cairo: ['librsvg2-devel']
        # graphite uses asciidoc for documentation generation.
        graphite2: ['asciidoc']

Which reduces the set of edges to:

harfbuzz: cairo, graphite2
libthai: libdatrie
pango: cairo, harfbuzz, graphite2, libthai, libdatrie

If no cycles are found, the graph is used to generate a build order, by the principle that each module is built as late as possible. The last batch is everything that nothing else depends upon, the next to last batch is everything that only the last batch depends upon, and so forth.

For the example, the following buildorder is generated

Batch 0: libdatrie, graphite2, cairo
Batch 1: libthai, harfbuzz
Batch 2: pango


  • It's fairly slow. In particular, the back-mapping from what gets installed along with the SRPM to the BuildRequires that caused that happen requires manually processing dependencies from libsolv.
  • Have to work hard to make the failure via cycles not confusing and obscure.

Improving on buildorder

The problem with buildorder: is small changes can renumber everything. Rather than specifying:

    cairo: { ref: f27, buildorder: 0 } 
    graphite2: { ref: f27, buildorder: 0 }
    harfbuzz:  { ref: f27, buildorder: 1 }
    libdatrie: { ref: f27, buildorder: 0 }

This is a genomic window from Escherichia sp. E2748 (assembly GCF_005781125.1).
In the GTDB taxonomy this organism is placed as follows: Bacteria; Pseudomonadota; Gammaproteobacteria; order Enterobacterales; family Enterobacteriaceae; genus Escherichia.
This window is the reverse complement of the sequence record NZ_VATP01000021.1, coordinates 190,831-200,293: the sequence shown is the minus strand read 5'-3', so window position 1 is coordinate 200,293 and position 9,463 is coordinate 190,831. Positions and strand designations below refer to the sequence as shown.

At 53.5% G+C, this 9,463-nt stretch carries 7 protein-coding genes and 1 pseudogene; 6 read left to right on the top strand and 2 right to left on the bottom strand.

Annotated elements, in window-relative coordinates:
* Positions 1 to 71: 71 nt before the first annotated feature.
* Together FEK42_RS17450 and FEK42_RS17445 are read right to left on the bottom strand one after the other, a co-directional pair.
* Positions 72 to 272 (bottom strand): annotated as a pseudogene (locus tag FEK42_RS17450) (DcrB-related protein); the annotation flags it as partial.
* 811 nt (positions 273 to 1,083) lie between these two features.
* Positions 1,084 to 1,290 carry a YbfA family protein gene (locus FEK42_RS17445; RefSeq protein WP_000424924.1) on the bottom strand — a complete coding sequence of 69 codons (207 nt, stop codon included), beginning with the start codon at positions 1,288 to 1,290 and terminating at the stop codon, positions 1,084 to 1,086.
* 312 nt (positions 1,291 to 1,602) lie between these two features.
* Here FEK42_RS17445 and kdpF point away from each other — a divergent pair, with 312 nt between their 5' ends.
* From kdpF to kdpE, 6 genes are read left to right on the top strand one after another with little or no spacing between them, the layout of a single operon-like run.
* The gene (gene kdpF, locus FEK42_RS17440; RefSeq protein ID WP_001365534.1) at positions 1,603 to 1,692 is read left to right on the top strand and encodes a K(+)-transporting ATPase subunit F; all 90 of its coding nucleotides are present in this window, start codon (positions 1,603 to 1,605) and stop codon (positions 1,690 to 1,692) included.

libthai:  { ref: f27, buildorder: 1 }
    pango:  { ref: f27, buildorder: 1 }

It would be better to specify something like:

    cairo: { ref: f27 } 
    graphite2: { ref: f27 }
    harfbuzz:  { ref: f27, buildafter: [ cairo, graphite2 ] }
    libdatrie: { ref: f27 }
    libthai:  { ref: f27, buildafter: [ libdatrie ] }
    pango:  { ref: f27, buildafter: [ harfbuzz, libthai ] }

and let the module build service figure out the exact ordering and batches.

Tagging @ralph as I know the fm-orchestrator/MBS folks have also been thinking about this problem (e.g. in https://pagure.io/fm-orchestrator/issue/715 )

As additional potential sources of test cases, I'll point to https://github.com/sclorg/rhscl-rebuild-recipes and my own Python 3 bootstrapping recipe at https://github.com/ncoghlan/pyscl-devel/blob/master/rpmlb/python-recipe.yml

I think putting the buildorder algorithm into fedmod is the wrong approach. MBS is where all modules have to pass through, build ordering belongs there so that every module benefits from it, not only those that get created/updated with fedmod.

fedmod has a big piece of information that isn't available to MBS - the existing repodata for the global Fedora package set. The goal of rpm2module and (to be added) rpm2flatpak is to take existing packages from the global Fedora package set and modularize them.

Given that repodata, we can do an actual computation of build ordering.

MBS would have to fall back to some combination of:
Trial and error - which doesn't always work
Heuristic parsing of spec files to try and figure out dependencies
* Extra mock builds to try and figure out dependencies (see https://pagure.io/fm-orchestrator/issue/715#comment-504462)

It seems like a really hard problem.